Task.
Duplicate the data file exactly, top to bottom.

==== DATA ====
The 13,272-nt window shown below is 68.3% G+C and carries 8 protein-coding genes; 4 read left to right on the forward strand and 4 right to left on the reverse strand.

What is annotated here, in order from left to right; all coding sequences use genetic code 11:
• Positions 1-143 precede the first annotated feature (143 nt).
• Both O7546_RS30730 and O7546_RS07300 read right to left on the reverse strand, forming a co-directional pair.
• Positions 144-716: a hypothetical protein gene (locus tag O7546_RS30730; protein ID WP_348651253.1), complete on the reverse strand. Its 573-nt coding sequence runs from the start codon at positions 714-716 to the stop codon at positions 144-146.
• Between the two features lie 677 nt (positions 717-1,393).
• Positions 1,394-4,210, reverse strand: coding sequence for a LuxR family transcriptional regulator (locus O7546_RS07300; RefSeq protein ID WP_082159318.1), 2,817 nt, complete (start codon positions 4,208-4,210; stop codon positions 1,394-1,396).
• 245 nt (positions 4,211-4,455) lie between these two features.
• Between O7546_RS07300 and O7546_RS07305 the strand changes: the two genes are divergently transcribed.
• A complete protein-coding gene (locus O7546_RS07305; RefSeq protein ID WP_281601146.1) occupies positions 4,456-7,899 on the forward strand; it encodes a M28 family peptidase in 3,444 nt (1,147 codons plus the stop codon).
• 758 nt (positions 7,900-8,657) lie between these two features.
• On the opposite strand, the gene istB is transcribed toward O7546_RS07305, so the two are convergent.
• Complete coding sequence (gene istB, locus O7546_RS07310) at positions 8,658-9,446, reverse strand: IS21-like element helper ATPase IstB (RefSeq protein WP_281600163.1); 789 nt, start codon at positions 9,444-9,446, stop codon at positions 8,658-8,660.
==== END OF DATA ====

The 13,272-nt window shown below is 68.3% G+C and carries 8 protein-coding genes; 4 read left to right on the forward strand and 4 right to left on the reverse strand.

What is annotated here, in order from left to right; all coding sequences use genetic code 11:
• Positions 1-143 precede the first annotated feature (143 nt).
• Both O7546_RS30730 and O7546_RS07300 read right to left on the reverse strand, forming a co-directional pair.
• Positions 144-716: a hypothetical protein gene (locus tag O7546_RS30730; protein ID WP_348651253.1), complete on the reverse strand. Its 573-nt coding sequence runs from the start codon at positions 714-716 to the stop codon at positions 144-146.
• Between the two features lie 677 nt (positions 717-1,393).
• Positions 1,394-4,210, reverse strand: coding sequence for a LuxR family transcriptional regulator (locus O7546_RS07300; RefSeq protein ID WP_082159318.1), 2,817 nt, complete (start codon positions 4,208-4,210; stop codon positions 1,394-1,396).
• 245 nt (positions 4,211-4,455) lie between these two features.
• Between O7546_RS07300 and O7546_RS07305 the strand changes: the two genes are divergently transcribed.
• A complete protein-coding gene (locus O7546_RS07305; RefSeq protein ID WP_281601146.1) occupies positions 4,456-7,899 on the forward strand; it encodes a M28 family peptidase in 3,444 nt (1,147 codons plus the stop codon).
• 758 nt (positions 7,900-8,657) lie between these two features.
• On the opposite strand, the gene istB is transcribed toward O7546_RS07305, so the two are convergent.
• Complete coding sequence (gene istB, locus O7546_RS07310) at positions 8,658-9,446, reverse strand: IS21-like element helper ATPase IstB (RefSeq protein WP_281600163.1); 789 nt, start codon at positions 9,444-9,446, stop codon at positions 8,658-8,660.